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Archive for January 30th, 2008

Valance Weekly Economic Reports: Global News Highlights

Posted by Sada Mosler on 30th January 2008

Same twin themes taking hold – weakness and inflation.

US Mixed data
EU Softening data could change ECB’s inflation rhetoric
JN CPI Higher on food, energy prices; Mixed data continues
UK Housing Market Continued To Show Weakness
AU Businesses Less Confident About Q1 economic outlook


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Saudi production up to 9.2 mbpd

Posted by Sada Mosler on 30th January 2008

Opec reported Saudi production was up to 9.2 million bpd.

This means demand has increased at the current posted prices probably making further price hikes are more likely than not.

Bloomberg should have updated production numbers around February 5 for confirmation.

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Posted by Sada Mosler on 30th January 2008

From Karim:

  • GDP slows from 4.9% to 0.6%
  • Personal consumption slows from 2.8% to 2.5%
  • DGO strength in Dec shows up in modest positive in equipment and software (+3.8%)
  • Residential FI (housing) down 23.9%
  • Core PCE up 2.7% annualized for quarter and 2.1% y/y
  • Net exports add 0.4% to gwth
  • Inventories a drag by 1.25%
  • Inventory/shipment ratio still at recent highs, so unlikely that inventory drag is over yet
  • ADP gain of 130k signals upside risk to consensus 65k advance in nfp; while usually reliable, adp has also had some spectacular misses
  • In light of decline in jobs hard to get component of conference board survey and adp, will call for 90k gain in nfp Friday.
  • Pretty long period between jan and march fed meetings (next meeting march 21). So by next meeting, will have 2 nfp reports to look at as well as decent idea on Q1 gwth. Bernanke testimony likely on 2/27.


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2008-01-30 US Economic Releases

Posted by Sada Mosler on 30th January 2008

2008-01-30 MBAVPRCH + 4 Wk Ave + 12 Wk Ave

MBAVPRCH Index + 4 Wk Ave + 12 Wk Ave

From Karim:
very volatile series-see chart-white line is purchase index-purple line is 4wk avg and green line is 12wk avg-latter is probably best indicator of trend and looks like still heading lower. Of course this series also reflects multiple applications for same home purchase, which is more likely over the past few months in light of tighter standards for many borrowers, so probably have to adjust for that compared to same series a year ago.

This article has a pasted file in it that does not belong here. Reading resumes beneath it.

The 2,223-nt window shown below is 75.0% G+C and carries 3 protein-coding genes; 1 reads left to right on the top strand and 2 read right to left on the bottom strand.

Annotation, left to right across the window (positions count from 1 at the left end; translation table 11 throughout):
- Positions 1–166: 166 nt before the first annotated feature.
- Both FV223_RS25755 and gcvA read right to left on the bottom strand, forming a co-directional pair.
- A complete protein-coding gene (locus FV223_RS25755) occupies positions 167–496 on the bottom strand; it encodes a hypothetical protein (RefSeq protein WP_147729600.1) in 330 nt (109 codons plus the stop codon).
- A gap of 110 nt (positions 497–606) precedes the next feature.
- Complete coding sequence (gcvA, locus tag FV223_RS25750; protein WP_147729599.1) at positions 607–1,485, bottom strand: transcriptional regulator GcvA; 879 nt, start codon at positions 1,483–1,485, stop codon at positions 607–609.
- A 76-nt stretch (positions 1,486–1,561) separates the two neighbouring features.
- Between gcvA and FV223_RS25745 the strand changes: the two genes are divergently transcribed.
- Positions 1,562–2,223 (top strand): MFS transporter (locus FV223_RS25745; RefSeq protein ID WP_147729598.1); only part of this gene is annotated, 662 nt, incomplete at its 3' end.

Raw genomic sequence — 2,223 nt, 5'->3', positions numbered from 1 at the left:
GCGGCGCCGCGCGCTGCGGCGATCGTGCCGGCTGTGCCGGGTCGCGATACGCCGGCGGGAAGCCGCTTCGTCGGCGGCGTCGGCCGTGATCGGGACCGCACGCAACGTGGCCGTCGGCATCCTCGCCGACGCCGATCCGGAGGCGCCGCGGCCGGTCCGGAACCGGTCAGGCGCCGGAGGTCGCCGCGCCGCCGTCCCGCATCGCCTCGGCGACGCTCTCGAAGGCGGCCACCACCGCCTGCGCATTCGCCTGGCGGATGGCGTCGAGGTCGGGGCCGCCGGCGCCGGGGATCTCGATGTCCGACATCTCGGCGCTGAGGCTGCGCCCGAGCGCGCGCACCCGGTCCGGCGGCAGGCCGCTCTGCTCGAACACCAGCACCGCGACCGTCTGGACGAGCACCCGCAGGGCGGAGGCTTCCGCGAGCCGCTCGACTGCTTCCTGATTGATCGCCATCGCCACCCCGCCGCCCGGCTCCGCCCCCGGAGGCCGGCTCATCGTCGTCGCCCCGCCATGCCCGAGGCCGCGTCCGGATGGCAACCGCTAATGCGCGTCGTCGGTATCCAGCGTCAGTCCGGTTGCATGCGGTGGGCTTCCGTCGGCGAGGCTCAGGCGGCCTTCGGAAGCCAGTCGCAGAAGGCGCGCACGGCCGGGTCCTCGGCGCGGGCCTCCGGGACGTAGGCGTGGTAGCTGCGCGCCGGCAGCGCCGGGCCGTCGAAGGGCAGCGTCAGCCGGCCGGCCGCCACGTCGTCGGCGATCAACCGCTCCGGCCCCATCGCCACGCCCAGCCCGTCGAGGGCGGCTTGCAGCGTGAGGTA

2008-01-30 MBAVREFI

MBA Refinancing Index (Jane 25)

Survey n/a
Actual 5103.6
Prior 4178.2
Revised n/a

Refi index positive for ‘market functioning’, but purchase index could be softening.

As before, winter housing numbers are volatile.

2008-01-30 ADP Employment Change

ADP Employment Change (Jan)

Survey 40K
Actual 130K
Prior 40K
Revised 37K

Not the stuff of recession. While not a reliable predictor of Friday’s payroll report, it is a ‘real’ number as it’s ADP’s report of 392,000 business it services.

2008-01-30 GDP Annualized

GDP Annualized (4Q A)

Survey 1.2%
Actual 0.6%
Prior 4.9%
Revised n/a

Lower than expected but still positive, consumer up 2% which is far from recession, and final sales for domestic purchases were up 1.4%, and the Dec export number won’t be reported until Feb 14. The durable goods number yesterday may portend a higher than estimated export number for the next Q4 GDP revised report. Inventories were burned off by 1.25% of GDP, which is also generally not indicative of recession.

2008-01-30 Personal Consumption

Personal Consumption (4Q A)

Survey 2.6%
Actual 2.0%
Prior 2.8%
Revised n/a

Down but not terrible, and not the stuff of recession

2008-01-30 GDP Price Index

GDP Price Index (4Q A)

Survey 2.6%
Actual 2.6%
Prior 1.0%
Revised n/a

Not good.

2008-01-30 Core PCE QoQ

Core PCE QoQ (4Q A)

Survey 2.5%
Actual 2.7%
Prior 2.0%
Revised n/a

Very troubling to the Fed. Mainstream theory says you can’t let core elevate. The cost to bring it down is much higher than any possible losses due to near term weakness caused by keeping rates high.